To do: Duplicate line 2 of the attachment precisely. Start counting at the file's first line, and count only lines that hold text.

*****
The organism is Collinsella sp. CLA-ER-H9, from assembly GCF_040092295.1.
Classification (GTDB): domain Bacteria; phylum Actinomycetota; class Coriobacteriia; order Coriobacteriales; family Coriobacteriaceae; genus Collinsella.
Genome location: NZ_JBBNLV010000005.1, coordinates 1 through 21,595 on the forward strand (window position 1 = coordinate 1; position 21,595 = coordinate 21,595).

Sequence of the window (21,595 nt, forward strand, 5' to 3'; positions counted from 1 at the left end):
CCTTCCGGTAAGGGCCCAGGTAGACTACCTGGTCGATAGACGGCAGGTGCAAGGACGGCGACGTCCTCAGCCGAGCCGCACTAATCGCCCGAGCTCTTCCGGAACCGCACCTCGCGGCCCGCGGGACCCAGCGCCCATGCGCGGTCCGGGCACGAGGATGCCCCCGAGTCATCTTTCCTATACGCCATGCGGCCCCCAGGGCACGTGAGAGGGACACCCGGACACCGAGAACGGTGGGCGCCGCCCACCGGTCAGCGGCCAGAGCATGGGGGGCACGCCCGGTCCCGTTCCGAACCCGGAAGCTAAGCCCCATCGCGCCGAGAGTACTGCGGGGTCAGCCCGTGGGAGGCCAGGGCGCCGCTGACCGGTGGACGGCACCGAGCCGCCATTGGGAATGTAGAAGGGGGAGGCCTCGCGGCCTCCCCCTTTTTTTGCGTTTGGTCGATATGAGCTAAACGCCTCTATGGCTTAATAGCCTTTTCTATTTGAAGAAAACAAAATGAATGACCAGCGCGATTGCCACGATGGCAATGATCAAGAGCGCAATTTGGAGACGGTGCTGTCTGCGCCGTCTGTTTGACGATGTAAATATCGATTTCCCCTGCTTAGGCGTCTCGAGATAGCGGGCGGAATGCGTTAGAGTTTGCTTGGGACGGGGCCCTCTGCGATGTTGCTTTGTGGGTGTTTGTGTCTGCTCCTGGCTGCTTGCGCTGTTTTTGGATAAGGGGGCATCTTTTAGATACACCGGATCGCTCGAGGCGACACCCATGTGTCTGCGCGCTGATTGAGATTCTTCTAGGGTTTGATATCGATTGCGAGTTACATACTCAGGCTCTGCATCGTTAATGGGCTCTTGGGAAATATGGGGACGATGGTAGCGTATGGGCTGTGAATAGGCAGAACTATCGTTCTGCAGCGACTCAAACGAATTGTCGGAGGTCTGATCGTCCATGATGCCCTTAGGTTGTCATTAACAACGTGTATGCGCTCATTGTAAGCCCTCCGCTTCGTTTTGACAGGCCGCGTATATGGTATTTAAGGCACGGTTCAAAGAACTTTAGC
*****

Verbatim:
Classification (GTDB): domain Bacteria; phylum Actinomycetota; class Coriobacteriia; order Coriobacteriales; family Coriobacteriaceae; genus Collinsella.